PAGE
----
Texture

texture1Texture is such an exciting element in plants-and plantings.  Defined by Wikipedia as “an identifying quality”, or the “appearance and feel of a surface”, the texture of a plant can be about its appearance.  Some plants are shiny leaved; some have felted leaves.  Some leaves and flowers are thin (sometimes referred to as “substance”) and some are thick and juicy looking. Some leaves are wisy and airy looking-others are big and broad-and look as though even a big wind wouldn’t disturb them. This kale is ultra-crinkled-beautiful.

texture2Texture can also refer to how a plant feels to the touch-who could resist touching this scotch moss?  Contrasting textures can make for a lot of excitement in a planting-but even the relationship of one small texture to another can be interesting. 

texture3Some plantings where all the textures read similarly encourage focus on color, or mass.  The choice of plants very much dictates what about a plant or planting becomes the dominant element.  This box of grass, euphorbia Diamond Frost, thyme and sedum has that casual roadside weed look to it.  You notice the blue of the sedum first off, as the textures of all the plants are so similar.  There is a whole story here about little leaves.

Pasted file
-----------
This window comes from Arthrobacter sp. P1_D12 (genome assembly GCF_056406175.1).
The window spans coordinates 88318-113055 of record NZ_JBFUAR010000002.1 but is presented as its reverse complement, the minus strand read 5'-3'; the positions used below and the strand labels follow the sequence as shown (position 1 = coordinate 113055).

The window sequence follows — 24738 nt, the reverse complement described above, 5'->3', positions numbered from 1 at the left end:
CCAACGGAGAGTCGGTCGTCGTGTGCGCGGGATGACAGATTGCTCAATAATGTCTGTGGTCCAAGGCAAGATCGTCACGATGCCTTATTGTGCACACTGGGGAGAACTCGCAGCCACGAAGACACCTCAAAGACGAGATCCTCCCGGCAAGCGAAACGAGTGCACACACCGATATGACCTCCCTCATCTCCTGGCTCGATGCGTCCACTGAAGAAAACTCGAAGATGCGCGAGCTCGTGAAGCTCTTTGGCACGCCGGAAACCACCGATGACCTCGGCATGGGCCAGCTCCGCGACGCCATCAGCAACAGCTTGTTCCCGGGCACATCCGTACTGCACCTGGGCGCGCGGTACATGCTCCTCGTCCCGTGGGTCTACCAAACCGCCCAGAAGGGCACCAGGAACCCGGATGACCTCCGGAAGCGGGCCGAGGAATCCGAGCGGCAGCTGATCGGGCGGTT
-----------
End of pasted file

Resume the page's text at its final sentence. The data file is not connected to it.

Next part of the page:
texture4Malabar spinach has thick, substantial leaves that are glossy and wrinkled.  This texture reads all the more strongly for its pairing with the diminuitive felted stems and leaves of lime licorice. 

texture5The hunky, toothy, slighting menacing leaves of this cardoon are softened by the much less architectural “Dallas Blues” panicum grass-and the so sweet blue petunias.  The cardoon has a felted leaf-the panic grass is smooth and shiny.  Those blue petunias are along for the ride-and soften much the architecture of the cardoon-and the pot.

texture6Large flowers like zinnias and petunias have a simple texture, while its companion grass has a complex, texture-like fireworks. Diametrically opposed to this delicately textured grass, caladiums and this lime dieffenbachia have leaves so thin and so wide the sun shines through them; it looks like the lights are on in this very shady spot.  Identifying what about a particular plant you like will help a lot to inform your design with them.  Everyone knows texture.  Its the process of being conscious of it that can help make for inspired plantings .

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Comments

  1. i am learning a lot from these posts. who knew?

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